Friday, 7 August 2009

This bunch of carrots is the result of my 'bucket of carrots' experiment. Earlier in the spring one of the old hands down the allotment saw me wandering about with a 12 inch plant pot that I had found in my garage. "You know what you want to do with that?" he said "Sieve some soil and compost into it and sow carrot seeds. Stand it up on a stack of pallets two foot off the ground and keep it well watered." The rational for sieving the soil is to encourage nice straight carrots, as they tend to deflect and fork if the hit even the smallest stone. The idea of standing it two foot off the ground is to prevent attack by carrot fly, which flutters along below that height, apparently operating under the misscomprehension that all carrots grow in the ground.

I followed the old guys advice, and sowed baby carrot seeds (and I sowed another lot when Charlie accidentally kicked the first lot off the wood pile, scattering them to the four winds). I put a Tesco carrier bag over the top to encourage them to germinate, and that was that. The ridiculous rainfall we have had this year meant I hardly even needed to water them. The carrot fly were suitably confused by the wood pile, and we have got a big bunch of sweet baby carrots. Next year we will be carrying this experiment on, perhaps with other varieties, and sowing them at two weekly intervals to give us sustained cropping. This method is easy, successful and, best of all, doesn't involve any digging. You could even do this on a sunny patio.
Not that all the carrots ended up dart straight though. This one is a particular oddity. It reminds me of a mandrake root from Harry Potter.

Thursday, 6 August 2009

Bad weather has meant we have made little progress in July. We've had the odd nice day, and managed to get down and do some weeding, but in general the allotment is staring to look a bit wild around the edges.

The blasted pigeons continue to decimate the sprouts- I think the chances of having any sprouts for Christmas is slim. We have just one pumpkin growing- so unless the other pumpkin plants buck up a bit and get on with setting flowers, it looks like we are going to have to fight over it. Currently it is about the size of a grapefruit, and is a nice dark green colour. Onions continue to thrive, and the sweetcorn is now about four foot high and at least one of them looks like it will soon produce a corn! I dug up the last of the potatoes today, and they are very nice but the tubers are a bit firm and need some cooking- next year I might try a better known variety- King Edwards or something like that. Rhubarb, raspberries and beetroot continue to put on a fairly uninspiring show.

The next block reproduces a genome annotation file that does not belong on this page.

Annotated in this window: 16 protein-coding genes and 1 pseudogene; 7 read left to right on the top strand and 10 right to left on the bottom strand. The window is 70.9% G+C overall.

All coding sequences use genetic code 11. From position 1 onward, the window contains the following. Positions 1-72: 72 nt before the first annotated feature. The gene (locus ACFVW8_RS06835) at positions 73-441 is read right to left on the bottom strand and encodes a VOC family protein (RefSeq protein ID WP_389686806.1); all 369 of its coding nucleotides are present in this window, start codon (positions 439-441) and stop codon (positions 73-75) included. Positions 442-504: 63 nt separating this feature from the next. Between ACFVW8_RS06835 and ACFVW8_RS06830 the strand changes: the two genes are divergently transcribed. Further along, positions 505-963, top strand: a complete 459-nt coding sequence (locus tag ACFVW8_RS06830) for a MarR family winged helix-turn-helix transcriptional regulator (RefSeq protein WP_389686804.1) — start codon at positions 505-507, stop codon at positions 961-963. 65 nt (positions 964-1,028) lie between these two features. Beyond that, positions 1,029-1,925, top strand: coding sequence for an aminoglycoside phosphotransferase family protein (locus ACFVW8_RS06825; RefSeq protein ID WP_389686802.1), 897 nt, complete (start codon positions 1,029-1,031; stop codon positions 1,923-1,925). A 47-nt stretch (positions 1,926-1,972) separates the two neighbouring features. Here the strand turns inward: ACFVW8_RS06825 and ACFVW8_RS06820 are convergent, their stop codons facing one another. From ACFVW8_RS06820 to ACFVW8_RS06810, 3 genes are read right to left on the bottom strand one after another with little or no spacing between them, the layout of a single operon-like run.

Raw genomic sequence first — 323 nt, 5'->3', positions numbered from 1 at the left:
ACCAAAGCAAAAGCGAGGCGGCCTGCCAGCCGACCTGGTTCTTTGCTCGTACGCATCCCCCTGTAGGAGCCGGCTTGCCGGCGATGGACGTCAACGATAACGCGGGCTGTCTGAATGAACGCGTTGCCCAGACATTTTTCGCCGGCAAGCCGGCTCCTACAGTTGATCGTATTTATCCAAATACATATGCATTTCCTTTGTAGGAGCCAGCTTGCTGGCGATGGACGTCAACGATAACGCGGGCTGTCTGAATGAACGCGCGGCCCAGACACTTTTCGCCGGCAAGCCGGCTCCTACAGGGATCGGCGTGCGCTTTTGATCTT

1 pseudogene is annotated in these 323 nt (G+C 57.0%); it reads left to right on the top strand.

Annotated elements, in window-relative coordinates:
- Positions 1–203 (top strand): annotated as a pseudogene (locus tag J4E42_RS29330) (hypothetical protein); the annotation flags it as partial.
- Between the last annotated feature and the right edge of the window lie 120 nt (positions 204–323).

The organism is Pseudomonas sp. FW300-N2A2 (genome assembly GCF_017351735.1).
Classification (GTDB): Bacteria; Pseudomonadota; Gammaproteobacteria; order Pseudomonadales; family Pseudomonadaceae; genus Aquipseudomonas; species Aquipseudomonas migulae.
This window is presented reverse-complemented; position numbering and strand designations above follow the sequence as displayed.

One of the surprise star performers is the mint. It's a surprise because I never planted any- at lest ten foot square of the allotment is covered in a dense mat of mint, which thrives in the environment- no doubt it is the left overs from some previous tenants herb garden. People say that mint is a bugger to get rid of, but I haven't even tried yet. Its very pleasant when crushed under my wellies in the evening, as it releases an aromatic scent. It allows keeps any other weeds under controls, so I am going to leave it in peace. At least until I need that area for my own bed. I have pulled up a massive bunch and I am going to make some mint sauce today. I'll let you know how it goes.

We bought a black plastic compost bin with a screw top from the council. It is big and cylindrical, and has been christened the Darlek. I got Charlie and Corinne to carry it down to the allotment. They got some funny looks of passers by but just smiled and waved as if it were an everyday occurrence. We don't need another compost bin, as I have already built two out of pallets, but its is a useful tool store, protecting our spades and forks from the elements.

The only other progress we have made is in the paths- which were overgrown and scruffy looking. I have been digging out the paths, weeds, grass and all, and the lining the pit with black membrane (hand-me-down form my father-in-law, not bought- right on Mr Flowerdew!) then lots of where barrows full of bark chip supplied free of charge to the allotment by the council, who are only to happy to get rid of their shredded hedgerows and bushes. Charlie had been helping me in the endeavor, and although progress is much slower than I would have liked dire to the ground still being completely sodded (and this is august!) it is beginning to look quite nice.


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